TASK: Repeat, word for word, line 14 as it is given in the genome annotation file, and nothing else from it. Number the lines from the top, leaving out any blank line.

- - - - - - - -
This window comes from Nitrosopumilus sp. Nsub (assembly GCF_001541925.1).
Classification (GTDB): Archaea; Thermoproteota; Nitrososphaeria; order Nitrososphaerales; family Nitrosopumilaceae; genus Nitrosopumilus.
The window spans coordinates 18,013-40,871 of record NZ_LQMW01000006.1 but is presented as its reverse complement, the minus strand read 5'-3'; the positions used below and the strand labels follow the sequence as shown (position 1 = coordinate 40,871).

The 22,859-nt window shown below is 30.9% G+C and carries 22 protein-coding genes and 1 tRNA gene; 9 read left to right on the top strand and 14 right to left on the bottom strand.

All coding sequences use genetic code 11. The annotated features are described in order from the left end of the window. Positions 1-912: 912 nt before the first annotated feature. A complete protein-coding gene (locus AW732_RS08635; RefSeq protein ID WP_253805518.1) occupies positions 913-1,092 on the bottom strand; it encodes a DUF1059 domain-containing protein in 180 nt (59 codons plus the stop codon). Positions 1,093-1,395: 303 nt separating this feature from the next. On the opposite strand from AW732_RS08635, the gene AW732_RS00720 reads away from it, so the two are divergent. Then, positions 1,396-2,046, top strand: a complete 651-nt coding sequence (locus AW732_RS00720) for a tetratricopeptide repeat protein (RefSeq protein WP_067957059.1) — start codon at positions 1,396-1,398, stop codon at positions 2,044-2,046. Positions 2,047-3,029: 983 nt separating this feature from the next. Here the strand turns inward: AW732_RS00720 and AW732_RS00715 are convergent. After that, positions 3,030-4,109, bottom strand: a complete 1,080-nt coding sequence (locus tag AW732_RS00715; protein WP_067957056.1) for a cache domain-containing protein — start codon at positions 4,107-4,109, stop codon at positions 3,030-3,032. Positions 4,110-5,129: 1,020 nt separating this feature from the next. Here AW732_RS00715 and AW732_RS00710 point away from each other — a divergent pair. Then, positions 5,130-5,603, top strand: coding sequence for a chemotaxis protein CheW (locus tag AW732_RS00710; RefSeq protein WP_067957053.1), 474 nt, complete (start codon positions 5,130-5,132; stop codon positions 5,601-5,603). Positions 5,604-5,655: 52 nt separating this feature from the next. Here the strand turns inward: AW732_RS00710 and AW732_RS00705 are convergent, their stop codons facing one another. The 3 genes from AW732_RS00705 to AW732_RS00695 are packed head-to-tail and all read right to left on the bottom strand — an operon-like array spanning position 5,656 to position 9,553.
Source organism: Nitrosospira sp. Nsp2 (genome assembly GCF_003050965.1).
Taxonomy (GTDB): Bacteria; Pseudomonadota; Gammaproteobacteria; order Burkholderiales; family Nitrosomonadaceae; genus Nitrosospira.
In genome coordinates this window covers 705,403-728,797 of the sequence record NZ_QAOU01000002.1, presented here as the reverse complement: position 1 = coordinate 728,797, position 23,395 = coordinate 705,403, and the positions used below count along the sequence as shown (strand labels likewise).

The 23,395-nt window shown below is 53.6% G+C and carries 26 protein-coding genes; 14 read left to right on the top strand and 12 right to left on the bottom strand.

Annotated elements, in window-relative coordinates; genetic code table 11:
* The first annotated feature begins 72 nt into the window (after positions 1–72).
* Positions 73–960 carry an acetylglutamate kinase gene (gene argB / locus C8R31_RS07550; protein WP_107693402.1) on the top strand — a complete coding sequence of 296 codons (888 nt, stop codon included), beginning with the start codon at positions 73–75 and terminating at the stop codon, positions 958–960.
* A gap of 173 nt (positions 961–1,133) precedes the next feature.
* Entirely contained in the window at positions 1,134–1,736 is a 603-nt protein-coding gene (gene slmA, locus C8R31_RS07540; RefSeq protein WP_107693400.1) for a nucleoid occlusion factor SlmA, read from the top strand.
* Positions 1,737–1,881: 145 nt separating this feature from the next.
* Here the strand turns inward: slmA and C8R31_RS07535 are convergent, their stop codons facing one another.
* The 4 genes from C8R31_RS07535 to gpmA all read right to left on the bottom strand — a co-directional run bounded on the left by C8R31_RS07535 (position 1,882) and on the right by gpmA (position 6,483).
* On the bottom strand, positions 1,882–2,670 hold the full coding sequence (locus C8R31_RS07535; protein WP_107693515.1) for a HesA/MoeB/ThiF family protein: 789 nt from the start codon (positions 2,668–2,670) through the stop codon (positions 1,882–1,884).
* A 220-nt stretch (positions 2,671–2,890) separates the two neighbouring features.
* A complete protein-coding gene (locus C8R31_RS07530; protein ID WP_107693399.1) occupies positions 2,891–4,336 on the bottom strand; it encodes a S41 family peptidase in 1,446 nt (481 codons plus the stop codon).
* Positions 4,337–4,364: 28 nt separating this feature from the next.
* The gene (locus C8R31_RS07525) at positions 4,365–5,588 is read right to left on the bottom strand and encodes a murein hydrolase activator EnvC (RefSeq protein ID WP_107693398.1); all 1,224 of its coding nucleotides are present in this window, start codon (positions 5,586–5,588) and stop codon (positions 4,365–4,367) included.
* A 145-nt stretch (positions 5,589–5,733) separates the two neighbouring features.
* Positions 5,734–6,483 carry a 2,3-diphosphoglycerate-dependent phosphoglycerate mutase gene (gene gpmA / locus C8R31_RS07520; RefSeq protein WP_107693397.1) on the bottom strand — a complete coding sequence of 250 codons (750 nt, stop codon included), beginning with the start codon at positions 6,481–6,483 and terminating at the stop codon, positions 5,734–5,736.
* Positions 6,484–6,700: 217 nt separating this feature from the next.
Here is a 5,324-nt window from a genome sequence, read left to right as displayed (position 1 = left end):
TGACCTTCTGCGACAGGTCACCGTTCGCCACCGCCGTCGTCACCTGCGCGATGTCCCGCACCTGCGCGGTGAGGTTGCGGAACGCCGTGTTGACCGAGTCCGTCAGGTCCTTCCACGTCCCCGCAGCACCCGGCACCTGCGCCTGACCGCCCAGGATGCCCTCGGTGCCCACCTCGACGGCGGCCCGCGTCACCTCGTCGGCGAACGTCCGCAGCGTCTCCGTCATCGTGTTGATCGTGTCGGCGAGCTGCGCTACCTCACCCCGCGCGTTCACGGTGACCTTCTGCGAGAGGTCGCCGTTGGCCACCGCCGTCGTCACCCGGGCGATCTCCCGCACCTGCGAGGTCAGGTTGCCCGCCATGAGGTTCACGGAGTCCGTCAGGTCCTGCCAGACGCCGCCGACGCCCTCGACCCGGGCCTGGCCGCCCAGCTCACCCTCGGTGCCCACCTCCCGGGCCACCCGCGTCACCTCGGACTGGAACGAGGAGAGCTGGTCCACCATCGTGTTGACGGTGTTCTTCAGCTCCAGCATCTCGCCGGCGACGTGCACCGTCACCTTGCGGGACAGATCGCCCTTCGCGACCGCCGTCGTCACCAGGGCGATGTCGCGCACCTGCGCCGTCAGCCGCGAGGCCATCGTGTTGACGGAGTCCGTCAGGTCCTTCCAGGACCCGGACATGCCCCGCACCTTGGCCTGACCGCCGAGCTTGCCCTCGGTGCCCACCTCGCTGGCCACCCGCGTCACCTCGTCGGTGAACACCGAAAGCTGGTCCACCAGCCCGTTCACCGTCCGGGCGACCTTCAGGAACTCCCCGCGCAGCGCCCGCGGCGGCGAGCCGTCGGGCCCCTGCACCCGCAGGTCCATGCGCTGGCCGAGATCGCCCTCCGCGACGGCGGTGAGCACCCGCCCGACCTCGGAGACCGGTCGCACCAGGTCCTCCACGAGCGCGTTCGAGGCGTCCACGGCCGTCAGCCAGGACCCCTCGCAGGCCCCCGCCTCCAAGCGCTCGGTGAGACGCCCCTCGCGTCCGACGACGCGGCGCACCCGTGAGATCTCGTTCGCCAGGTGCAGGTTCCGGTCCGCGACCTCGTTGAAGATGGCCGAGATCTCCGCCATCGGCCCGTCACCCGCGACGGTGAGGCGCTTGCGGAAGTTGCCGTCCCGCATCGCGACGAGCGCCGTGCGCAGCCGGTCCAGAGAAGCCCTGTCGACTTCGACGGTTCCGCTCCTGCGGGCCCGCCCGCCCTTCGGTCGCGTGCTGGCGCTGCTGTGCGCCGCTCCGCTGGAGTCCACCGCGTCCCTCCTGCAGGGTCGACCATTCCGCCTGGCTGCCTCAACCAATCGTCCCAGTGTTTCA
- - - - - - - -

* Entirely contained in the window at positions 1,134–1,736 is a 603-nt protein-coding gene (gene slmA, locus C8R31_RS07540; RefSeq protein WP_107693400.1) for a nucleoid occlusion factor SlmA, read from the top strand.